Recruitment | 6 Min Read
How COVID-19 is changing the UK recruitment industryBy Ettie Holland on 11.08.2020
We’ve been waiting until the dust settles until thinking about the long-term implications of COVID-19 for the UK recruitment industry. Now the dust is finally starting to settle; it’s becoming clear that recruitment life isn’t going to return to pre-COVID normality any time soon.
Here’s what we’ve seen changing for our customers, and what we think it’s going to mean for recruiters for the future. (The great news is, we believe there’ll be many more winners than losers).
How has the recruitment industry changed since March?
When all this started, most of our customers fell into two clear camps:
- Recruitment Drive
- Recruitment Dive
This was most true of our customers like the NHS and those in call centres or retail. Key industries where furloughing isn’t an option, and sickness rates have increased pressure on delivery.
People in this situation have been facing a few main challenges:
1) They’re inundated with applications for open roles, often from people who’re transferring from other industries. They’re under enormous pressure to be more efficient, faster and able to evaluate cultural fit without relying on like-for-like industry names.
2) They’ve had to take the entire recruitment cycle virtual. The challenge has been fundamentally changing how they interact with candidates while meeting aggressive recruitment targets.
3) They’ve had to learn to work together virtually. Most recruitment teams – who have typically been used to working together, often in the same room, have suddenly been thrust into remote working. That could have significant consequences for collaboration, right when process efficiencies are more important than ever.
Then, on the other hand, plenty of recruitment teams have faced the opposite.
Throughout all this, we’ve unfortunately seen recruitment flatline for many recruitment teams, with hiring freezes becoming the norm.
Their main challenges have looked more like:
1) HR challenges. Letting people go with compassion and integrity without damaging your employer brand. Maintaining culture, morale and productivity amongst remaining employees. Preventing burnout and anxiety.
2) Deciding what to do with recruitment teams. Furloughing? Layoffs? Redirecting their energies towards building long-term talent communities? Moving people internally?
3) Handling skills gaps. Workforce planning to identify gaps that might’ve opened with layoffs and training to reskill existing team members to fill those gaps where they can.
After a few months, though, most recruitment teams seem to be stabilising.
An Even Keel
For most of our customers, recruitment drives are starting to scale back, and recruitment dives balance back out. We’re reaching more of an even keel – but that doesn’t mean we’re “going back to normal”.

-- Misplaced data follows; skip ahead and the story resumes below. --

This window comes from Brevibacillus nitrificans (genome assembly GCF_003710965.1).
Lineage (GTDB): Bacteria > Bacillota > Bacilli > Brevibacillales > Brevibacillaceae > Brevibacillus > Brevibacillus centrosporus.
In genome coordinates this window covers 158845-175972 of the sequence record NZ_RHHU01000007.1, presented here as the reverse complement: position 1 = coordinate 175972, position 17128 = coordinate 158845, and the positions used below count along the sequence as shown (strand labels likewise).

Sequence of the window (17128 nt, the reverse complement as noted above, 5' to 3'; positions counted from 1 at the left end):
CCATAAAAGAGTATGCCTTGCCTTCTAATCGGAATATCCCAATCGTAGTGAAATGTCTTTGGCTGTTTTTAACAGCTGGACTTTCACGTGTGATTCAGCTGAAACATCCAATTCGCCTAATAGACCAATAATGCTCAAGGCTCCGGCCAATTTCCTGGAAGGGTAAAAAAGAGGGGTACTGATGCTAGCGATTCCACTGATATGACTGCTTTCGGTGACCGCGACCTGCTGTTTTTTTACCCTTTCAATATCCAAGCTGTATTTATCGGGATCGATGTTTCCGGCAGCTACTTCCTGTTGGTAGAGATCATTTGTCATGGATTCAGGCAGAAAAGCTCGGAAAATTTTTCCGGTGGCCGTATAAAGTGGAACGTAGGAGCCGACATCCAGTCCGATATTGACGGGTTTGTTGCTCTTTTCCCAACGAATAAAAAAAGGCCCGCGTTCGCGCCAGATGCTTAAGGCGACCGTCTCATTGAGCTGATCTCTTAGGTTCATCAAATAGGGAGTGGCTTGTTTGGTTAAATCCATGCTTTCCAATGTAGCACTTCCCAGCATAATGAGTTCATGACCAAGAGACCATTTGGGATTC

The most significant long-term challenge for everyone, no matter what’s happened since the start of the pandemic, is the shift to virtual. This movement is likely to impact HR and recruitment teams for many months yet – if things ever go back to how they were pre-COVID.
- Large group interviews are very unlikely to happen for a long while. Even if it’s “allowed”, many people won’t feel safe in large groups, especially if they or someone close is vulnerable. Showing you prioritise people’s safety will be crucial to your employer brand.
- There’s likely to be an overall shift to remote working. In-person interviews won’t even make sense for remote roles. For instance, maybe your call centre staff will now work exclusively or mainly from home.
- Recruitment teams might be covering bigger regions. For teams who have suffered layoffs, reduced team size could start to mean increased workloads – and you might often find yourself recruiting for several regions. It won’t be cost- and time-effective to meet people in-person if you’re recruiting across a vast area.
- L&D is likely to change fundamentally. Like with group interviews, people aren’t likely to feel comfortable en-masse in large training groups and conferences. Not to mention that much training involves international travel, which could be increasingly complex and unattractive to employees from here on out.
Let’s look at the implications of these changes for recruitment teams.
What do these changes mean for recruitment teams?
From our perspective, these changes are looking to be pretty positive for recruiters. Even our customers who faced difficult situations in the early days of coronavirus have typically seen the major positives of this new approach to recruitment.
But let’s start with the negatives.
Cons of virtual recruitment
Understanding the potential negative implications of post-COVID recruitment means you’re better placed to mitigate them.
- Recruiters are likely battling ever-increased application volumes as unemployed people from other industries apply. If you’re not using good recruitment software, you’ll struggle to effectively run your processes virtually, and efficiency gaps will start to open.